Assessing the burden of viral co-infections in acute gastroenteritis in children: An eleven-year-long investigation
- Autori: De Grazia S.; Bonura F.; Bonura C.; Mangiaracina L.; Filizzolo C.; Martella V.; Giammanco G.M.
- Anno di pubblicazione: 2020
- Tipologia: Articolo in rivista
- OA Link: http://hdl.handle.net/10447/430217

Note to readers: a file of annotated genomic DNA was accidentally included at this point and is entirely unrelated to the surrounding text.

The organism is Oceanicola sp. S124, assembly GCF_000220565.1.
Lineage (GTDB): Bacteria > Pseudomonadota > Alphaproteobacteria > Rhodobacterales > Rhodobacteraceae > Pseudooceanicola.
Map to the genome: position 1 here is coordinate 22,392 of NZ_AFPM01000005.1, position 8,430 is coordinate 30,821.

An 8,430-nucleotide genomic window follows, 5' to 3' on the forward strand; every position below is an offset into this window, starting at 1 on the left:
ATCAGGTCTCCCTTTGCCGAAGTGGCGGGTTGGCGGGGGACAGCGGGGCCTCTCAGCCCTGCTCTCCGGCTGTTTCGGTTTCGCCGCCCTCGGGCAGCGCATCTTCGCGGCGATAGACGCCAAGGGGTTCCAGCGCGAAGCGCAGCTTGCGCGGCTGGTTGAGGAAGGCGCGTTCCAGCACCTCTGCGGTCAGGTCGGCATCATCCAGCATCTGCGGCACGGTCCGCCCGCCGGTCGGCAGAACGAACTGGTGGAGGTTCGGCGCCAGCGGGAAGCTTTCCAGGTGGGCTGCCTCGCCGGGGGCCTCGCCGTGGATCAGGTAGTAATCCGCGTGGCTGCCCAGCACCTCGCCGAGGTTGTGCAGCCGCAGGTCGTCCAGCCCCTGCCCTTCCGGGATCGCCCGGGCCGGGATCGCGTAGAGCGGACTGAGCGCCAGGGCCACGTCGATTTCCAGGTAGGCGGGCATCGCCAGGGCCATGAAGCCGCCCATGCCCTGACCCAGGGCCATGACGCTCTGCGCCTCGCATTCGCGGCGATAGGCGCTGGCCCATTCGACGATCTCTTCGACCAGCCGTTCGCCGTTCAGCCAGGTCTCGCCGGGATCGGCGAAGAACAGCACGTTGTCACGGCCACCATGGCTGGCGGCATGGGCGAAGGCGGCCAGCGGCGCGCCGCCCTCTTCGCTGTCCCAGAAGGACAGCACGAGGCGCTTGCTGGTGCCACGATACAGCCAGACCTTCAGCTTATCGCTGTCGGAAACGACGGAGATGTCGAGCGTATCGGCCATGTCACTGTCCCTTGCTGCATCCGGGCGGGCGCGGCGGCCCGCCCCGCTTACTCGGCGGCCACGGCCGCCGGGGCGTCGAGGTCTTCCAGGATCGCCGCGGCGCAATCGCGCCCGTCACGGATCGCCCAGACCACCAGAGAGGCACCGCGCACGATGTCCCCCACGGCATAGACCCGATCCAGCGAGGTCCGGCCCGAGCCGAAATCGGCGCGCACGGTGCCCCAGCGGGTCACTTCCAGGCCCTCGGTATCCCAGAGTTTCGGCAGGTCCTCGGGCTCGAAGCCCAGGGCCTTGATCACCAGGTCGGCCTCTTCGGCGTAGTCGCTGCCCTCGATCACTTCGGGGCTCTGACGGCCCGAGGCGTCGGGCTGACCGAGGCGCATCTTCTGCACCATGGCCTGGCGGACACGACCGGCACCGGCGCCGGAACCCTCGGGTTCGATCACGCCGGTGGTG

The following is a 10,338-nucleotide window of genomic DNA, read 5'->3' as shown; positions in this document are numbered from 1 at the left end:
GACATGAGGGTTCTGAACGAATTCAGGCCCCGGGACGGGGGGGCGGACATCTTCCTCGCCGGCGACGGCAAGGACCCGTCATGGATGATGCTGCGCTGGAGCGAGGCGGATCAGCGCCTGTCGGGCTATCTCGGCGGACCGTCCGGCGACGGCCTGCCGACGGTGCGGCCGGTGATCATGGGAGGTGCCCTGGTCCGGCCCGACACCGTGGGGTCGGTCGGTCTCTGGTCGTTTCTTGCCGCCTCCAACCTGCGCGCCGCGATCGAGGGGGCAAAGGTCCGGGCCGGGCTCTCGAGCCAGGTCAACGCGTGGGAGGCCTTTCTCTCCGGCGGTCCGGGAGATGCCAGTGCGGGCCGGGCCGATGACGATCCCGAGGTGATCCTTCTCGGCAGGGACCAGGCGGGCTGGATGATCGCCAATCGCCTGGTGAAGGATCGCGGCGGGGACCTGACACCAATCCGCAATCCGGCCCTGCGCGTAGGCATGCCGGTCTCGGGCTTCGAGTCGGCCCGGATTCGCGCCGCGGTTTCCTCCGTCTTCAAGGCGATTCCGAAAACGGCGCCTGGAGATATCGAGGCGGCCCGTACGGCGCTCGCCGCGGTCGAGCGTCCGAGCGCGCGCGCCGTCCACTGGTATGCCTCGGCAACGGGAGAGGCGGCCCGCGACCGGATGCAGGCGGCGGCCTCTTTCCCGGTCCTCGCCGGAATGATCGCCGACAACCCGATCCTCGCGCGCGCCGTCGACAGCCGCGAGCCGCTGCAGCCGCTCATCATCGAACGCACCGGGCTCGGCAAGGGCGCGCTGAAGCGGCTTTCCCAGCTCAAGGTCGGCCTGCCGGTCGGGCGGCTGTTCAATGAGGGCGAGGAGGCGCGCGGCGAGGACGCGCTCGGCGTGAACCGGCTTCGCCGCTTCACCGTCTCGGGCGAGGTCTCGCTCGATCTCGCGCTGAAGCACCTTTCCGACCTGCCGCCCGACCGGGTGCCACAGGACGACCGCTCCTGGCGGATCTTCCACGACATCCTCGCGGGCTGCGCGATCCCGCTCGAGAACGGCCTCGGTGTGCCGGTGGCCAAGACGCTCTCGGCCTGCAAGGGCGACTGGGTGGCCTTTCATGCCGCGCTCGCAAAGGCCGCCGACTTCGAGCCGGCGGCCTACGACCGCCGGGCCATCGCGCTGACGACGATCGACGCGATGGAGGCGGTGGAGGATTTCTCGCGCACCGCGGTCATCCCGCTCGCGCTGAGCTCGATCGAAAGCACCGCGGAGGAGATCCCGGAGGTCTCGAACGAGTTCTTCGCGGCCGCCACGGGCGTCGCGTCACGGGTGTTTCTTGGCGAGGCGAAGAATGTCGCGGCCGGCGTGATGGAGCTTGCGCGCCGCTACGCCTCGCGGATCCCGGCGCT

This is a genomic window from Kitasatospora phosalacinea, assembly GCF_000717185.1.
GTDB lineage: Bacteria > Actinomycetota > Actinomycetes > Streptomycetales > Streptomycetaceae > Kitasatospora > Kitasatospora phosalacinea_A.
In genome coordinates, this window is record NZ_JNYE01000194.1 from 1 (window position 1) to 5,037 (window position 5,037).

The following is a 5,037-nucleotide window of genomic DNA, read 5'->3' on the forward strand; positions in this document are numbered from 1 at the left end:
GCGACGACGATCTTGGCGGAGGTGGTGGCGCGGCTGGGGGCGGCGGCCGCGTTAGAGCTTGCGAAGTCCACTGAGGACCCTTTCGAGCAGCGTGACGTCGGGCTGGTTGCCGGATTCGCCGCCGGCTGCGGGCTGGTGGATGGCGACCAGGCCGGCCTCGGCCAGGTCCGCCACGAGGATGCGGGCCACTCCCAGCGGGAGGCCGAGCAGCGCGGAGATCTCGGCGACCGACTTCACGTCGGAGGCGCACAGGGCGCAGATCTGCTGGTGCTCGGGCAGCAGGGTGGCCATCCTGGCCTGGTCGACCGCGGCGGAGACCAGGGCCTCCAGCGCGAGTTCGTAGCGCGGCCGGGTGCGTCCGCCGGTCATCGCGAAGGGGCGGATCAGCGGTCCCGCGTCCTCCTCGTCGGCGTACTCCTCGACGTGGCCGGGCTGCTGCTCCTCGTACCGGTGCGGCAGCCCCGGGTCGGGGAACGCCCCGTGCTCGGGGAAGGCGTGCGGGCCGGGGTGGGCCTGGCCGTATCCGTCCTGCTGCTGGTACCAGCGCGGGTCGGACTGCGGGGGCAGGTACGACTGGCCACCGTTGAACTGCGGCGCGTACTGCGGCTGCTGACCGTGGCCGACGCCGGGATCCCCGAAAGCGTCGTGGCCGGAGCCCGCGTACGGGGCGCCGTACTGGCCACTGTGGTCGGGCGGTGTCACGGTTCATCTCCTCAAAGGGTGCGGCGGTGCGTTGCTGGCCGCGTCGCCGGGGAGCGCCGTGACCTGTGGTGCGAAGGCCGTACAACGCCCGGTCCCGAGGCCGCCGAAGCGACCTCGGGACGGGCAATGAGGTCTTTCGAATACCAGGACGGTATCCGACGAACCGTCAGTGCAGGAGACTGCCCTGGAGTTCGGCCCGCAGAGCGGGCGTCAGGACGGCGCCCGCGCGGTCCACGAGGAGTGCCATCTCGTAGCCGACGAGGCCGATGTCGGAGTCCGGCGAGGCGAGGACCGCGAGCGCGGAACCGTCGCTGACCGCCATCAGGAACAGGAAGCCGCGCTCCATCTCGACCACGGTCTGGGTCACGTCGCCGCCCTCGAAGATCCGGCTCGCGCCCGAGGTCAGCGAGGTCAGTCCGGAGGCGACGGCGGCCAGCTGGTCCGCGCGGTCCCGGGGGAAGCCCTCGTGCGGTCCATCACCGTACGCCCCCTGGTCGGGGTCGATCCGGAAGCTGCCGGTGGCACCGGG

Background: Acute gastroenteritis is an important cause of childhood morbidity and mortality worldwide. A number of pathogens are responsible for human acute gastroenteritis. The recent introduction of syndromic assays for the diagnosis of enteric infections, including a wide panel of enteric pathogens, has unveiled the frequency of mixed infections. This study was carried out to assess the burden of viral co-infections and the genetic diversity of the viruses detected in children hospitalized with acute gastroenteritis in Italy. Methods: A total of 4161 stool samples collected from diarrheic children over 11 years, from January 2008 to December 2018, were investigated for the presence of four enteric viruses, i.e. group A rotavirus, norovirus, astrovirus and adenovirus. The samples were initially screened by either molecular or immunochromatographic assays and subsequently confirmed by Real-time PCR and sequence analyses. Results: At least one viral agent was detected in 48.6 %of specimens. Rotavirus was the most prevalent virus (24.7 %) followed by norovirus (19.6 %), adenovirus (5.3 %) and astrovirus (3%). Co-infections were detected in 8.3 % of virus-positive patients, with common viral combination being rotavirus with norovirus (70.6 % of co-infections) or with astrovirus (9.6 %). A variety of viral genotypes was detected in co-infections and in single infections. Using Real-time PCR cycle thresholds as a proxy measure of fecal viral load, rotavirus was generally detected at higher levels in co-infected patients. Conclusions: Combining and deciphering measurable indicators of viral load and epidemiological information could be useful for an accurate interpretation of viral co-infections.